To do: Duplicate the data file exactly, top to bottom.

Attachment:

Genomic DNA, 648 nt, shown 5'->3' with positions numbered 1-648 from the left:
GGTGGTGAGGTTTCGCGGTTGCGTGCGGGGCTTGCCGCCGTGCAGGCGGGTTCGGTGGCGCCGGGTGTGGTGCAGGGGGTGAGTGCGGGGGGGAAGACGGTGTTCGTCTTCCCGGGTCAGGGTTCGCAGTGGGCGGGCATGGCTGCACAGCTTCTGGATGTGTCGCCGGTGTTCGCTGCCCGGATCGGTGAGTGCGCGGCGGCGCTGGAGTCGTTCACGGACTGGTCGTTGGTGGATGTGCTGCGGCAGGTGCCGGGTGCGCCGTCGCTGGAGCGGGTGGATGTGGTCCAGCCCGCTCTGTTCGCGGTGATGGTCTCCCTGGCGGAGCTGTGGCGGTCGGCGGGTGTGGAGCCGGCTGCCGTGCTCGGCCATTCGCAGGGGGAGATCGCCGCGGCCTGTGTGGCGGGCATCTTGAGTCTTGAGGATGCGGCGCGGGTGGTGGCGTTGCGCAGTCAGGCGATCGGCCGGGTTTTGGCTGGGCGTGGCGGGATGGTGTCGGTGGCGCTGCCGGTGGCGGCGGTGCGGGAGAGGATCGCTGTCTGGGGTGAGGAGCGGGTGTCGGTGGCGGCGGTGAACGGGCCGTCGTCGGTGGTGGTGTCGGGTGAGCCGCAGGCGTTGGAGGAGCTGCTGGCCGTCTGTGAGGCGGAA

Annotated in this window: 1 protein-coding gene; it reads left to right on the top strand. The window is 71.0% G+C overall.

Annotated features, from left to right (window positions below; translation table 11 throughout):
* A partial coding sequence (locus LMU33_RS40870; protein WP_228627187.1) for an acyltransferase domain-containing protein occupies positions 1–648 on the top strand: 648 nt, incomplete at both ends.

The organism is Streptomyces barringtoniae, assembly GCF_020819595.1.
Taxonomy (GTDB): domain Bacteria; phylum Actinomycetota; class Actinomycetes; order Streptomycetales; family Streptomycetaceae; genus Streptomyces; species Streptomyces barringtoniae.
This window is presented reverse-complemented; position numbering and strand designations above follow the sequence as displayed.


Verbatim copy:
Genomic DNA, 648 nt, shown 5'->3' with positions numbered 1-648 from the left:
GGTGGTGAGGTTTCGCGGTTGCGTGCGGGGCTTGCCGCCGTGCAGGCGGGTTCGGTGGCGCCGGGTGTGGTGCAGGGGGTGAGTGCGGGGGGGAAGACGGTGTTCGTCTTCCCGGGTCAGGGTTCGCAGTGGGCGGGCATGGCTGCACAGCTTCTGGATGTGTCGCCGGTGTTCGCTGCCCGGATCGGTGAGTGCGCGGCGGCGCTGGAGTCGTTCACGGACTGGTCGTTGGTGGATGTGCTGCGGCAGGTGCCGGGTGCGCCGTCGCTGGAGCGGGTGGATGTGGTCCAGCCCGCTCTGTTCGCGGTGATGGTCTCCCTGGCGGAGCTGTGGCGGTCGGCGGGTGTGGAGCCGGCTGCCGTGCTCGGCCATTCGCAGGGGGAGATCGCCGCGGCCTGTGTGGCGGGCATCTTGAGTCTTGAGGATGCGGCGCGGGTGGTGGCGTTGCGCAGTCAGGCGATCGGCCGGGTTTTGGCTGGGCGTGGCGGGATGGTGTCGGTGGCGCTGCCGGTGGCGGCGGTGCGGGAGAGGATCGCTGTCTGGGGTGAGGAGCGGGTGTCGGTGGCGGCGGTGAACGGGCCGTCGTCGGTGGTGGTGTCGGGTGAGCCGCAGGCGTTGGAGGAGCTGCTGGCCGTCTGTGAGGCGGAA

Annotated in this window: 1 protein-coding gene; it reads left to right on the top strand. The window is 71.0% G+C overall.

Annotated features, from left to right (window positions below; translation table 11 throughout):
* A partial coding sequence (locus LMU33_RS40870; protein WP_228627187.1) for an acyltransferase domain-containing protein occupies positions 1–648 on the top strand: 648 nt, incomplete at both ends.

The organism is Streptomyces barringtoniae, assembly GCF_020819595.1.
Taxonomy (GTDB): domain Bacteria; phylum Actinomycetota; class Actinomycetes; order Streptomycetales; family Streptomycetaceae; genus Streptomyces; species Streptomyces barringtoniae.
This window is presented reverse-complemented; position numbering and strand designations above follow the sequence as displayed.